The green February revolution

I read this great article "the February Revolution" listing four things that tend to happen when great results are achieved. The thing that interested me the most was how similar at least three of the items were to how a successful military unit operates.

  • People know why they are doing their work. This makes me think of how a good order is communicated in the military. Everybody in the unit should know why they need to do what they do. I've seen both projects and military operations fall apart because the team did not understand why they were doing whatever they were doing.
  • Organizations focus on delivering outcomes and impacts rather than features. Again, successful military operations focus on the goal rather than the how. back to giving orders again, it is about telling everybody what the goal is rather than giving step by step instructions. I've seen my squad leaders completely misunderstand an order I give in the heat of a moment but given the initial goal I gave everybody the end result tends to turn out the way I wanted.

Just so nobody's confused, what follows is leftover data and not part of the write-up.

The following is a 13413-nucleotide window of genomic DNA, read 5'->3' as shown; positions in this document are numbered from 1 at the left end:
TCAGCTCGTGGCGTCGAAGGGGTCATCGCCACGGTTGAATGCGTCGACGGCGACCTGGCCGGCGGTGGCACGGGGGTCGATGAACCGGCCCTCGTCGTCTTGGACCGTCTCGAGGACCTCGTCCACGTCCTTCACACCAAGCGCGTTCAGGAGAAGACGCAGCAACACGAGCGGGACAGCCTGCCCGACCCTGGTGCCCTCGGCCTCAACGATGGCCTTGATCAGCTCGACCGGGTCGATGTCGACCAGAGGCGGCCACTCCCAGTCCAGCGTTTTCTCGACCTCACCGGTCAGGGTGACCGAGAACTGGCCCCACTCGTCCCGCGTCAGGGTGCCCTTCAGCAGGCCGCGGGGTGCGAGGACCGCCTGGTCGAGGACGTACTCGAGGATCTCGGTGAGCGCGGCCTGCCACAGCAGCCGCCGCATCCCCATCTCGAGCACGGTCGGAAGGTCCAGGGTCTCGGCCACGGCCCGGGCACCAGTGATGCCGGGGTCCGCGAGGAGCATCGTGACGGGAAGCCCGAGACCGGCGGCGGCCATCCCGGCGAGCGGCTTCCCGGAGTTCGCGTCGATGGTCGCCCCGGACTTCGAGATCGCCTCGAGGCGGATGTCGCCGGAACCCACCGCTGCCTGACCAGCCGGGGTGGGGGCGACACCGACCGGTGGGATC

• Teams decide what to do next based on immediate and direct feedback from the use of their work. So this one where I didn't immediately see a similarity with the military. The explanation in the article makes a lot of sense but it is not the first┬áthing the one-liner makes me think. I think the spirit is to empower the team, something (deja vu anybody?) that successful military organizations do too.
  • Everyone cares. One of the most boring parts of being in the military is that after an exercise you need to do a lot of maintenance on guns, vehicles, tents etc. In some units I've been people just do as they are told and often several individuals take a looooong time to complete their first task so that they don't have to do anything else. This way it takes forever to get done. In other units everybody just picks up whatever needs to be done, ask if they can help etc. Probably no surprise but the latter unit typically finishes their work long before the former.

Though listed last, the everyone cares is the most important point of all these. If everyone cares that is probably enough to achieve great things. But it is also the most difficult one to achieve since it relies on each individual to actually care... In my experience I've seen that if the leaders (formal and informal) of a group cares and show that they care, the rest of the group typically start to care pretty quickly too. This takes the form of both taking action but also rewarding the team for caring.